At heart, I am a storyteller. I love the English language, whether spoken or written, though my particular passion is playing with written words. I’ve written a couple of books and co-written a couple more; I earn my living through mastery of a highly technical and precise form of writing that has little room for creativity and often feels like assembling a verbal puzzle. I get a lot of enjoyment from crafting a well-turned phrase.
Stories are a wonderful way to learn, teach, and share. Some truths penetrate the heart easier when they are clothed in fiction; a lesson may face less resistance when presented through a well-told story. I spent my childhood unashamedly in love with books and can still be enthralled by a good author who knows the craft.
Mary McCarthy wrote, “We all live in suspense, from day to day, from hour to hour; in other words, we are the hero of our own story.” As an inveterate storyteller, I occasionally catch myself doing something akin to narrating my own life through internal dialogue. There is always a danger that I will sensationalize, catastrophize, romanticize, or otherwise subconsciously alter my own experience in order to make a “better” story. Mindfulness practice reminds me to remain in the unvarnished present moment, accepting and embracing what actually is rather than trying to recast it into something else.
I feel that mindfulness practice is an essential component of being Buddhist. I’ve read some interesting articles on the dangers of intellectualizing Buddhism by reducing it to a series of thought-exercises rather than a path of practice. Robert Aitken has some wonderful thoughts about this in his excellent Mind of Clover. Right at the beginning of the book, he tackles the question of whether the Buddhist doctrine of emptiness, understood purely intellectually, negates the precepts. After all, someone might argue, if in an absolute sense there is no death, then why do we need a precept against killing? Aitken is positively poetic in response:
If there is no sword, no swing of the sword, no decapitation, then what about all the blood? What about the wails of the widow and children? The absolute position, when isolated omits human details completely. Doctrines, including Buddhism are meant to be used. Beware of them taking life of their own, for then they use us. . . Killing, even in an exalted state of mind, cannot be separated from suffering.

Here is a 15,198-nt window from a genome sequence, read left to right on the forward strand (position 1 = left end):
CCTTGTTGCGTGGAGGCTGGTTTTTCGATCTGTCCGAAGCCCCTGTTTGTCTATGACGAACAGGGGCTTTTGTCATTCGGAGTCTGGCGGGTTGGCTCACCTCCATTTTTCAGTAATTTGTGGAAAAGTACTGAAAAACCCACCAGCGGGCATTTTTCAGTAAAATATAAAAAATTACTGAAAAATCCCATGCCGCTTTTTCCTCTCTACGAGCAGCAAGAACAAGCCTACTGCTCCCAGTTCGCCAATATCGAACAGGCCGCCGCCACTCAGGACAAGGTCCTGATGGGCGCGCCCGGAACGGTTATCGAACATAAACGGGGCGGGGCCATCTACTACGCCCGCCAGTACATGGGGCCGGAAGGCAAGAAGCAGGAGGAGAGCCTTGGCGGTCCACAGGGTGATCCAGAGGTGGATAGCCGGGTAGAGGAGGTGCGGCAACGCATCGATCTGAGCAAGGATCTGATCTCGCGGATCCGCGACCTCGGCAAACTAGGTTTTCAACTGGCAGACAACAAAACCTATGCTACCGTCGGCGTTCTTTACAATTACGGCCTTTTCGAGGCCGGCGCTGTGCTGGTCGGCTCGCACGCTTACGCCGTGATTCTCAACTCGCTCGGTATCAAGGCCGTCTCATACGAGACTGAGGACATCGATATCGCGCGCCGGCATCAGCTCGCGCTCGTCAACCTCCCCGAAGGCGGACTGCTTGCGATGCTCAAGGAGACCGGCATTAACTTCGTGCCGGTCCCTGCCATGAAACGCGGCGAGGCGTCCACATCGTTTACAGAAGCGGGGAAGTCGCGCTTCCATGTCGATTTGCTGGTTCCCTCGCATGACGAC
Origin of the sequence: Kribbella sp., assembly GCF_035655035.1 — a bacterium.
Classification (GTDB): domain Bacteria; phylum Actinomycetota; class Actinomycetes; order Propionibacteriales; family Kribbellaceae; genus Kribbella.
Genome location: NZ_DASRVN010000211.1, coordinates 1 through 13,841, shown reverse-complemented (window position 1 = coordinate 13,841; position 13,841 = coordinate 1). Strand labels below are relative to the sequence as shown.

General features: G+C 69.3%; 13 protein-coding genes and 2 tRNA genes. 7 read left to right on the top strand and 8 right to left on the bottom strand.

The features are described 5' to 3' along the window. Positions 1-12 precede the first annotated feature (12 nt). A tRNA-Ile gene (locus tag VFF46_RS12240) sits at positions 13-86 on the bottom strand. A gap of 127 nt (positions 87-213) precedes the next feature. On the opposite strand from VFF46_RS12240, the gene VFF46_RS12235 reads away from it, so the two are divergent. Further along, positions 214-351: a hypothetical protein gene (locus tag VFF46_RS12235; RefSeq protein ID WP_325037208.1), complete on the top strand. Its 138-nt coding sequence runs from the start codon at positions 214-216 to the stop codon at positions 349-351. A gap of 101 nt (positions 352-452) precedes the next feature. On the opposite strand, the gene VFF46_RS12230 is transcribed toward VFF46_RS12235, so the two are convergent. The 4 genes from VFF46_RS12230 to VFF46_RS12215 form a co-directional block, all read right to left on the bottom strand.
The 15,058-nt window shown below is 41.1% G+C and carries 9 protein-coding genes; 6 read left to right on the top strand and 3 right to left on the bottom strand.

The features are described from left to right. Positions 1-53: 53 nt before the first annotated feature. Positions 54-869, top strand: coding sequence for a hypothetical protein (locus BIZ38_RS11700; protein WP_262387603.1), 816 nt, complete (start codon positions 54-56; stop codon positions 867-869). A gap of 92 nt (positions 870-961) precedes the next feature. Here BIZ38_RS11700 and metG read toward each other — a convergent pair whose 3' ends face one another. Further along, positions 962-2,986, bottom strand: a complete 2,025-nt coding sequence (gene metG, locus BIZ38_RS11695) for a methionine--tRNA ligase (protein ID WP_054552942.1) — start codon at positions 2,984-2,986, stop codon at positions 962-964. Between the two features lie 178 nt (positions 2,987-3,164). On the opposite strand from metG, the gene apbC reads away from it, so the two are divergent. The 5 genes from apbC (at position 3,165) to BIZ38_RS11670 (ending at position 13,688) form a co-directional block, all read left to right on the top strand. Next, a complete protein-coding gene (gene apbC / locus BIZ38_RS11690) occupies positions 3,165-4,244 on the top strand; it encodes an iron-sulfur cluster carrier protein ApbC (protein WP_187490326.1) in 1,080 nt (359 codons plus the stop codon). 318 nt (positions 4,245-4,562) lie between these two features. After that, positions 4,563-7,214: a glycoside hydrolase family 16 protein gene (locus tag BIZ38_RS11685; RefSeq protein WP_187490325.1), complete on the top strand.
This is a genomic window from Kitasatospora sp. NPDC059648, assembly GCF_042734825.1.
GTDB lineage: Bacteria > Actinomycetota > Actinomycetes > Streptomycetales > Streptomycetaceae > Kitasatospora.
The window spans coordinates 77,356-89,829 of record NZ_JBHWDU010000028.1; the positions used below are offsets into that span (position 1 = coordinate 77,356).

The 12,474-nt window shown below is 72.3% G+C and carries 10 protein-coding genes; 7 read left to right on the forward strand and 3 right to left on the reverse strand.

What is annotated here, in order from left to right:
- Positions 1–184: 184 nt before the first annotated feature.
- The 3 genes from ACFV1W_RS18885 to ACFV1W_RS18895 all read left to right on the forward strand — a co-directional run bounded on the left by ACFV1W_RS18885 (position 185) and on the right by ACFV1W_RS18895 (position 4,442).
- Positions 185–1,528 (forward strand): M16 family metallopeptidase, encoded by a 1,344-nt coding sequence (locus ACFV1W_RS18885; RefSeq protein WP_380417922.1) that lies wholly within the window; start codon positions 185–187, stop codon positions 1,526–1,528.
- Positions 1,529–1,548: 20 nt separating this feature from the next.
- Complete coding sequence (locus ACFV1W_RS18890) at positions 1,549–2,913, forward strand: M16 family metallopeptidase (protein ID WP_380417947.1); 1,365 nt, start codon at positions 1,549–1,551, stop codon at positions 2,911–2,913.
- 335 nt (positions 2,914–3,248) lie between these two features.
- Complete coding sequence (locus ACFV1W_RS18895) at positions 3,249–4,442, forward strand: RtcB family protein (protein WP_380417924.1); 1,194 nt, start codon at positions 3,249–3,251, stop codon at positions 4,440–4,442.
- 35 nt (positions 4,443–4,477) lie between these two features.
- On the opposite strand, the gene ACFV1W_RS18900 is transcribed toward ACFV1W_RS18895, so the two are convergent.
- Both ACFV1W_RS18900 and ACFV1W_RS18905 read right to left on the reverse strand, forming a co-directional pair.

This reminded me of the teaching of the Tibetan Buddhist master Marpa, who wept openly when his son died. The master was confronted by one of his students, who couldn’t understand why his teacher was crying; after all, did not Marpa teach that this world of suffering and death itself are illusions? “Yes,” said Marpa. “But it is a sad illusion.”
Was life as unreal to Marpa as a movie is to us? He held the deepest understanding of reality: nothing is fixed and changeless; birth and death are mental constructs. Nevertheless, he could still be touched by ultimately ephemeral events, even as we are touched and even changed by stories. Sometimes it takes being torn open by the sadness of someone else’s experience, vicariously lived through story, to grasp the suffering that underlies our bodhisattva vows to save all sentient beings.
To me, the practice of Buddhism must be supported by three foundations: precepts, mindfulness practice, and Sangha. These three ensure that whatever stories we tell – about ourselves, about the world – remain true and grounded. The precepts are the rules of our story; like the rules that govern sonnet writing, for instance, they are the container that shapes everything we put into them. Mindfulness practice keeps us honest with ourselves in the telling. Sangha acts as both mirror and audience, providing feedback that can cut through any remaining self-deception.
Robert Aitken says in his commentary on the precept of not lying that the heart of the precept is to be loyal to our own Buddha-nature. The effect of that is that we are loyal to others as well, but the real essence of our vow is to be true to ourselves:
When this is clear, then the various social and psychological virtues of truth-telling are illumined. Self-deception, deception of others, cheating, gossip, and carelessness with language are all disloyal to the peace in our heart of hearts. Words expressive of that peace are true. Silence expressive of that peace is true.
The storyteller owes her strongest obligation not to the audience outside of herself, but to the truth within.
So much gloom and doubt in our poetry –
flowers wilting on the table,
the self regarding itself in a watery mirror.
Dead leaves cover the ground,
the wind moans in the chimney,
and the tendrils of the yew tree inch toward the coffin.
I wonder what the ancient Chinese poets
would make of all this,
thee shadows and empty cupboards?
Today, with the sun blazing in the trees,
my thoughts turn to the great
tenth-century celebrators of experience,
Wa-Hoo, whose delight in the smallest things
could hardly be restrained,
and to his joyous counterpart in the western provinces,
– Billy Collins, Ballistics